So anyway, scientists are real people, and knowing them can serve as a supplement to, but of course not a replacement for, familiarity with their work.  As promised several paragraphs ago, one group of students in grade 5-7 were assigned to research the life of computer scientist Alan Turing, a man whose work is difficult to divorce from his circumstances.  See, after Einstein and Oppenheimer, Turing was perhaps the scientist most instrumental to the Allied victory in WWII, as England’s top code-breaker.  He then went on to create fundamental concepts such as the algorithm and invent what became the basis of the modern computer, before England unceremoniously turned on him because he was gay.  After being chemically castrated for the “crime” of homosexuality (in 1952!  Good grief!), he took his own life by eating an apple injected with cyanide. 

And bless their hearts, the middle schoolers got it.  When presenting on Turing’s life, a girl got up and said “some people didn’t like him because he was different – because of who he wanted to love, and because that wasn’t considered okay at the time.  Maybe they were just scared of what he could do, because he was so ahead of his time.  But they attacked him for who he was and he poisoned himself, and we lost a genius.”

Without putting too fine a point on it, Turing represents the extreme end of what happens when a society decides to limit its idea of who a scientist is.  No, Turing wouldn’t be persecuted in modern England, but equally tragic is the staggering number of students who grow up loving science, and watch that love get extinguished as they grow up.  “I could never be a scientist because I’m ___________.”  While in the past (and maybe today, too), that blank might have been filled with “a woman” or “Black” or etc.  Gender, race, and so on aside, that blank might now be filled with “not boring.”  Science is not about textbooks, it’s about mischievous Ramón y Cajals and Feynmans.  And I am a firm believer that, while we shouldn’t dispense with textbooks and lectures, we should treat them as a compliment to breaking things, dissecting things, building things, and generally making a mess – or in other words, “science.”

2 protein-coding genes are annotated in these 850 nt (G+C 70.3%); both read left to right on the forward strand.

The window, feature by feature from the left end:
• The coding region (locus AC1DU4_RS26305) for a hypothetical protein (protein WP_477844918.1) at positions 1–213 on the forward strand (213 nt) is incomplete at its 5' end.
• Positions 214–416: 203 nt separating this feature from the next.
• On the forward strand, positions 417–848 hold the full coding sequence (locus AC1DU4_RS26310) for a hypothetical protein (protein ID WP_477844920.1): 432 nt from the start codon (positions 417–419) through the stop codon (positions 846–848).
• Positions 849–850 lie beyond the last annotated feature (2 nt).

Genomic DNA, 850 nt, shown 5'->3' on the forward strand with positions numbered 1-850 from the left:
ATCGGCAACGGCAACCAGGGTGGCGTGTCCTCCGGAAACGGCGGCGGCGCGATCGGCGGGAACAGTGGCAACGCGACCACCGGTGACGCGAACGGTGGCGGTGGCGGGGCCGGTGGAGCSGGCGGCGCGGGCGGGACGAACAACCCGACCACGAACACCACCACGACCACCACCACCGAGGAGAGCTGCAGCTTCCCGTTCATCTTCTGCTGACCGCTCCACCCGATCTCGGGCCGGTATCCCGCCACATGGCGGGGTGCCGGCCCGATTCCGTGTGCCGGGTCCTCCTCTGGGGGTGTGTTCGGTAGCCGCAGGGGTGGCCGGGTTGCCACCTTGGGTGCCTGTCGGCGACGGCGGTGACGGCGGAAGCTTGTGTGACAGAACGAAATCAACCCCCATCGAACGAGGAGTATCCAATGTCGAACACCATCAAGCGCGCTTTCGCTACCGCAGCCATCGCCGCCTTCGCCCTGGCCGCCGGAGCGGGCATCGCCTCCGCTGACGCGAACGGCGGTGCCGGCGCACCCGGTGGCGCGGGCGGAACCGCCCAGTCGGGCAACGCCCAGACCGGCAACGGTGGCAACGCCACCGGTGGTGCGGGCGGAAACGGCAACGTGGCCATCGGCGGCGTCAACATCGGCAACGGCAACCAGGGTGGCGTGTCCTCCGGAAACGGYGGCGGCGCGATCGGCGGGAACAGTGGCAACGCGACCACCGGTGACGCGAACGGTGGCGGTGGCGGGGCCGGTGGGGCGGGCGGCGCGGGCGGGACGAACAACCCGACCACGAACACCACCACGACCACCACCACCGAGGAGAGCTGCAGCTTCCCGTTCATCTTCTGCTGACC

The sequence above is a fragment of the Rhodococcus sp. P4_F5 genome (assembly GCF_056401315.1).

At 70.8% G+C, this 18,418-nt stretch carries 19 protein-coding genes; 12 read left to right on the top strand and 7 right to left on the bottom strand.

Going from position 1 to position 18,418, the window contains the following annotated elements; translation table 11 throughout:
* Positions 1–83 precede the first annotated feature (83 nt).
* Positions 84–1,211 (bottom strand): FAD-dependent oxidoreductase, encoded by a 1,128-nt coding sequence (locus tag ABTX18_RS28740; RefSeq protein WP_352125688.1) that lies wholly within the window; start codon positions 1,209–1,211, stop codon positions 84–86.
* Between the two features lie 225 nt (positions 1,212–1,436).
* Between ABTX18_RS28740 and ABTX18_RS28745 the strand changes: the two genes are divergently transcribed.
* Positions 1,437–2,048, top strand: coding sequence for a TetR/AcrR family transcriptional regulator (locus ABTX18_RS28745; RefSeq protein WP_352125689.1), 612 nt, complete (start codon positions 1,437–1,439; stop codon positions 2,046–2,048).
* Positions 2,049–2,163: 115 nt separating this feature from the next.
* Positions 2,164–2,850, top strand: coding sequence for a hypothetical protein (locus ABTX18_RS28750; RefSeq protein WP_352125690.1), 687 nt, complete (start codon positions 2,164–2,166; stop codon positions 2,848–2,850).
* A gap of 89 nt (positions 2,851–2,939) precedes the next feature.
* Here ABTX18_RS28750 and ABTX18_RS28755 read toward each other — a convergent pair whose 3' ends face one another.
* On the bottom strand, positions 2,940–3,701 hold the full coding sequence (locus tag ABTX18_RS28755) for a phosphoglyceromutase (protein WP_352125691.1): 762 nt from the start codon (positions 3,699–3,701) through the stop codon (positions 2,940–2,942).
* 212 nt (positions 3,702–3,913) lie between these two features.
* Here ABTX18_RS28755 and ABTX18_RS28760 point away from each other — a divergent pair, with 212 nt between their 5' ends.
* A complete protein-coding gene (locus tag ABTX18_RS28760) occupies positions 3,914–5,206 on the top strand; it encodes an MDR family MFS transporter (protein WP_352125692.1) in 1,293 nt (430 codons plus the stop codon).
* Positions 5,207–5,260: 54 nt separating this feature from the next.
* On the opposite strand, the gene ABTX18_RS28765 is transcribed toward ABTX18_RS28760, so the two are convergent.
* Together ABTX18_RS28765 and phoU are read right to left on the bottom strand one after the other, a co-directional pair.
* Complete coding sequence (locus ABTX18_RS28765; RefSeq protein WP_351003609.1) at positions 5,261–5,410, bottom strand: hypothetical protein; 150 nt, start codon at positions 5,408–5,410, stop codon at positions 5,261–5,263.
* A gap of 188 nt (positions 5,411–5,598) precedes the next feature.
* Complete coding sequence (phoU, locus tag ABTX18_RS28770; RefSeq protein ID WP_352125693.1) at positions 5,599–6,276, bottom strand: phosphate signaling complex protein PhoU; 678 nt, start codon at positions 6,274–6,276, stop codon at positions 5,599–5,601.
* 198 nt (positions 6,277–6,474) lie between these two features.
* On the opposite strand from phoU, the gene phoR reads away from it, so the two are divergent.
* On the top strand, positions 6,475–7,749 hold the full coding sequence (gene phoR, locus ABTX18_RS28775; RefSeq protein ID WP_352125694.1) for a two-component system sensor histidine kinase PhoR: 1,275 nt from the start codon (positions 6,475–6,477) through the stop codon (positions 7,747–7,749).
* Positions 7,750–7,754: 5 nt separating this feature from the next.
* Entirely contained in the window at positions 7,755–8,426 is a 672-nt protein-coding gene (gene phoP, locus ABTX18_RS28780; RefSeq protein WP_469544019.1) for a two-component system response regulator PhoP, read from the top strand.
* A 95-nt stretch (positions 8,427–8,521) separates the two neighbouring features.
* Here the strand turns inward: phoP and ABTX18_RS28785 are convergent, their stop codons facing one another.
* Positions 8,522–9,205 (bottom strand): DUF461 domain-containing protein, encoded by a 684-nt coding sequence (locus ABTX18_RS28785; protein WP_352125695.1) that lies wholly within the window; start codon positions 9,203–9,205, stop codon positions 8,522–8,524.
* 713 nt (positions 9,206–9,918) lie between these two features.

Thursday, June 23, 2011

Further Notes on Leaving Teach For America

As a teacher, I have developed a very strong desire to correct misunderstanding when I see it arise.  After reading over my last post, I felt this desire welling up, and I decided to post a few additional notes, in bullet-point form, to clarify a few of the potential misconceptions surrounding my previous post about leaving TFA.

-I am all for calling spades by their names, so in that sense, I am "walking out" on my commitment.  I am not doing this to screw over my students, and I don't believe that any students will get screwed over from this arrangement.  Next year I would be facing an almost entirely different student body.  My students in content classes would be different, and even our advisory system this year was dissolved for logistical reasons.

-Related to that, I made a two year commitment to TFA, but a one year commitment to my school.  I fulfilled my contract, and the students at my old school will get a new teacher.  This is as good a place as any to say that I don't really believe in the Magical Teacher Myth; this myth crops up on both sides of the debate over TFA's efficacy, but the basic thrust is that a student's success eminates directly from the teacher's actions.  While I don't deny that this is (partially) true, a large part of life outcomes for a student are determined by factors outside the classroom: access to technology, access to breakfast, parents who read to them at night, ZIP code, connections to college graduates, etc.

-Fine, then, aren't I walking out on my commitment to TFA?  Yes.  I have long been a vocal critic of certain aspects of TFA, particularly their apparent disinterest in challenging the NCLB paradigm of standardized testing and their general willingness to sacrifice rigor for on-paper "results".  Simply put, my commitment is to closing the achievement gap, and I would hope that any teacher would move to where he/she felt the most impact could be realized.  It does students no good to plug away within an essentially broken system.

-I also think that TFA does a lot of good, and of course I want public education to work.  I just think that TFA (and the reform movement) could learn quite a bit from systems of education in which teachers are given greater freedom; e.g. Finland's top-ranked school system.  By helping to create a successful private school that serves lower-income students precisely by allowing teachers the freedom to teach creatively, flexibly, and rigorously, I think I will provide a long-term benefit to the public school system.  Most importantly, I believe the long-term benefit I can realize through this route is potentially much greater than it would be if I stayed at my school for one more year.